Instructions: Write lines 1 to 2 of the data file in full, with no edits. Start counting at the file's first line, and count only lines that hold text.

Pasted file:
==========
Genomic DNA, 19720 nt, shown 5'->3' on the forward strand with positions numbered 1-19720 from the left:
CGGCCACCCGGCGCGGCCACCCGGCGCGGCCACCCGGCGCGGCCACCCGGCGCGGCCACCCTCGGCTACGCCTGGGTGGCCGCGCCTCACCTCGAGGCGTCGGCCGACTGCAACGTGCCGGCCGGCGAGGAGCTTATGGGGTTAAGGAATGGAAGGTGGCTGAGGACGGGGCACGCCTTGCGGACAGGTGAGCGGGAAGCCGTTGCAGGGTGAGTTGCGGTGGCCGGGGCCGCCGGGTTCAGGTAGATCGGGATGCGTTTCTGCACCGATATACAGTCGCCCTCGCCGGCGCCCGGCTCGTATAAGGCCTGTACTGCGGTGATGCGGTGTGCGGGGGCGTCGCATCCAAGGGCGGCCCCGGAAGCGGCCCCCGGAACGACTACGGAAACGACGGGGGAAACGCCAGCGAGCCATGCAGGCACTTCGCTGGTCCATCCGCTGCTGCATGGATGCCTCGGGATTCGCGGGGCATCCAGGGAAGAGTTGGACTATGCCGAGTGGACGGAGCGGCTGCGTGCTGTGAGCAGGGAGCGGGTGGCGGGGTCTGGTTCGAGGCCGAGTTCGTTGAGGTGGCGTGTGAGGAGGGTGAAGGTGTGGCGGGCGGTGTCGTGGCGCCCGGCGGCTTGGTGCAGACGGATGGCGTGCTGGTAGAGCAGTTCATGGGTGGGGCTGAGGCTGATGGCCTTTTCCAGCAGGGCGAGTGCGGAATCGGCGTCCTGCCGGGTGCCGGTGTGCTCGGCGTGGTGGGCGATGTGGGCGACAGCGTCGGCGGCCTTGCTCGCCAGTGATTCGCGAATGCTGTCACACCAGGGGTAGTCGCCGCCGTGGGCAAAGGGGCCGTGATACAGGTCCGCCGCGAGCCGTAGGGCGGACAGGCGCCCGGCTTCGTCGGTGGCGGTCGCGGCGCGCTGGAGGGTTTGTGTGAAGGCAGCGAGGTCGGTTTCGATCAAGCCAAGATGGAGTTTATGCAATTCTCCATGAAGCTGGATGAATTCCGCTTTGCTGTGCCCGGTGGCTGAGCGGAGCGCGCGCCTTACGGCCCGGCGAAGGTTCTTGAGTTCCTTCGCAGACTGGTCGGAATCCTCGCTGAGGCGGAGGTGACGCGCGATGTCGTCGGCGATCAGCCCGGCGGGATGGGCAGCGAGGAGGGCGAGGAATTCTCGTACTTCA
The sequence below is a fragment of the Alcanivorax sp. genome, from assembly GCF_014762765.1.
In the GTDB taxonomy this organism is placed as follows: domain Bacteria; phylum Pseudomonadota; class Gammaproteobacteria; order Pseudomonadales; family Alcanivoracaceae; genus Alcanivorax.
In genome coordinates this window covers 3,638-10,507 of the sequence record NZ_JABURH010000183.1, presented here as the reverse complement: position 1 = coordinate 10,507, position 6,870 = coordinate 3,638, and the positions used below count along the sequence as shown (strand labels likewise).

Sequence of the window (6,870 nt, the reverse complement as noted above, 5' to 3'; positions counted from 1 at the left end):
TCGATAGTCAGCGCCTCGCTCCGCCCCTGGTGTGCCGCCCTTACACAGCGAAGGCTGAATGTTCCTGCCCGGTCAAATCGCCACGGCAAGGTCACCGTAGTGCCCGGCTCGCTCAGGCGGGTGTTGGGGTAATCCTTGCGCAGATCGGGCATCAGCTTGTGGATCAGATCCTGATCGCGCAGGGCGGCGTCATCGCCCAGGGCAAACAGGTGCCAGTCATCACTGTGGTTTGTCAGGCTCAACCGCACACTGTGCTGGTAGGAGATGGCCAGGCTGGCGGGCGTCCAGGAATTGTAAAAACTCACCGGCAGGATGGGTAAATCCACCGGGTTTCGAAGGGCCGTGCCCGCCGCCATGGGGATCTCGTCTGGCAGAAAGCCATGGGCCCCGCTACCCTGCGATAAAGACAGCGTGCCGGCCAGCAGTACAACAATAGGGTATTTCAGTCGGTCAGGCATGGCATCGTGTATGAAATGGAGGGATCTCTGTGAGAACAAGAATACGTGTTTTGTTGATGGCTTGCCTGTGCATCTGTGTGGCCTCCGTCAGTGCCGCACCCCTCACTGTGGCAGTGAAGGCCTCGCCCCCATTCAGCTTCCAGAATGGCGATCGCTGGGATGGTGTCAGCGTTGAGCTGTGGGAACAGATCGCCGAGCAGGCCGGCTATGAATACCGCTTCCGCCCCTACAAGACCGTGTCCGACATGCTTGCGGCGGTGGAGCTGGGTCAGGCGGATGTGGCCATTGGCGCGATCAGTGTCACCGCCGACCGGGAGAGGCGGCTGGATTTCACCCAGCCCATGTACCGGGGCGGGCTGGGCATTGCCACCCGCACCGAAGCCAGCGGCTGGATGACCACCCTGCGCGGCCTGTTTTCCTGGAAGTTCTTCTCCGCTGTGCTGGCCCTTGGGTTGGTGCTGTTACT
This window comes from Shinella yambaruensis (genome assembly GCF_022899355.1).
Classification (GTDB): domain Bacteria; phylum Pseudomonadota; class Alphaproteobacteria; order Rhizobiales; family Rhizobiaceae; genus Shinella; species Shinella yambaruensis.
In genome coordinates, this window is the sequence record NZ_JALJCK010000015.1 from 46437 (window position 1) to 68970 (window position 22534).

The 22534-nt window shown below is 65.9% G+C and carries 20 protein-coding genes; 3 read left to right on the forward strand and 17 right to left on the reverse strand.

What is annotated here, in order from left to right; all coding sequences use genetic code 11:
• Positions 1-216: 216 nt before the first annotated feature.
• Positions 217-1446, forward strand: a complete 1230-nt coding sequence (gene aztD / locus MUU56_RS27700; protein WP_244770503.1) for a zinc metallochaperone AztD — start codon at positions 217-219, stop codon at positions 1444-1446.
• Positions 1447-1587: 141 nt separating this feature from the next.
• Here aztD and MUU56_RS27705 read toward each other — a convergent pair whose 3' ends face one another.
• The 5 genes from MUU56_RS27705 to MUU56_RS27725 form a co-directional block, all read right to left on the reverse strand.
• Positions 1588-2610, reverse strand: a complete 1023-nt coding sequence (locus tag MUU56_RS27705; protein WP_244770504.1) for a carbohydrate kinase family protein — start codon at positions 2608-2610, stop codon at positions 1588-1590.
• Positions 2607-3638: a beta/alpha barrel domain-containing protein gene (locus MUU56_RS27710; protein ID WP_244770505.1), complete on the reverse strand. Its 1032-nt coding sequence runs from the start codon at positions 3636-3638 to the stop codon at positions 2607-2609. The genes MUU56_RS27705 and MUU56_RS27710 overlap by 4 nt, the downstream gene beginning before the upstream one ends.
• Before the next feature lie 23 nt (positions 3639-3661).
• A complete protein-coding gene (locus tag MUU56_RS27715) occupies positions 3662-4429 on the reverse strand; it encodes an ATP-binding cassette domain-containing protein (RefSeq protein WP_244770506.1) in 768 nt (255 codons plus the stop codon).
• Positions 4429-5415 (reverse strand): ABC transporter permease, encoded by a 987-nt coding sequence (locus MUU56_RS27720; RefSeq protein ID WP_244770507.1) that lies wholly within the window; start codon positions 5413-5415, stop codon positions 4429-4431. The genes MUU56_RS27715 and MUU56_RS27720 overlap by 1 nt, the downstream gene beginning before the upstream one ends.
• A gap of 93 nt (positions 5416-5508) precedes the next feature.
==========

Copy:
Genomic DNA, 19720 nt, shown 5'->3' on the forward strand with positions numbered 1-19720 from the left:
CGGCCACCCGGCGCGGCCACCCGGCGCGGCCACCCGGCGCGGCCACCCGGCGCGGCCACCCTCGGCTACGCCTGGGTGGCCGCGCCTCACCTCGAGGCGTCGGCCGACTGCAACGTGCCGGCCGGCGAGGAGCTTATGGGGTTAAGGAATGGAAGGTGGCTGAGGACGGGGCACGCCTTGCGGACAGGTGAGCGGGAAGCCGTTGCAGGGTGAGTTGCGGTGGCCGGGGCCGCCGGGTTCAGGTAGATCGGGATGCGTTTCTGCACCGATATACAGTCGCCCTCGCCGGCGCCCGGCTCGTATAAGGCCTGTACTGCGGTGATGCGGTGTGCGGGGGCGTCGCATCCAAGGGCGGCCCCGGAAGCGGCCCCCGGAACGACTACGGAAACGACGGGGGAAACGCCAGCGAGCCATGCAGGCACTTCGCTGGTCCATCCGCTGCTGCATGGATGCCTCGGGATTCGCGGGGCATCCAGGGAAGAGTTGGACTATGCCGAGTGGACGGAGCGGCTGCGTGCTGTGAGCAGGGAGCGGGTGGCGGGGTCTGGTTCGAGGCCGAGTTCGTTGAGGTGGCGTGTGAGGAGGGTGAAGGTGTGGCGGGCGGTGTCGTGGCGCCCGGCGGCTTGGTGCAGACGGATGGCGTGCTGGTAGAGCAGTTCATGGGTGGGGCTGAGGCTGATGGCCTTTTCCAGCAGGGCGAGTGCGGAATCGGCGTCCTGCCGGGTGCCGGTGTGCTCGGCGTGGTGGGCGATGTGGGCGACAGCGTCGGCGGCCTTGCTCGCCAGTGATTCGCGAATGCTGTCACACCAGGGGTAGTCGCCGCCGTGGGCAAAGGGGCCGTGATACAGGTCCGCCGCGAGCCGTAGGGCGGACAGGCGCCCGGCTTCGTCGGTGGCGGTCGCGGCGCGCTGGAGGGTTTGTGTGAAGGCAGCGAGGTCGGTTTCGATCAAGCCAAGATGGAGTTTATGCAATTCTCCATGAAGCTGGATGAATTCCGCTTTGCTGTGCCCGGTGGCTGAGCGGAGCGCGCGCCTTACGGCCCGGCGAAGGTTCTTGAGTTCCTTCGCAGACTGGTCGGAATCCTCGCTGAGGCGGAGGTGACGCGCGATGTCGTCGGCGATCAGCCCGGCGGGATGGGCAGCGAGGAGGGCGAGGAATTCTCGTACTTCA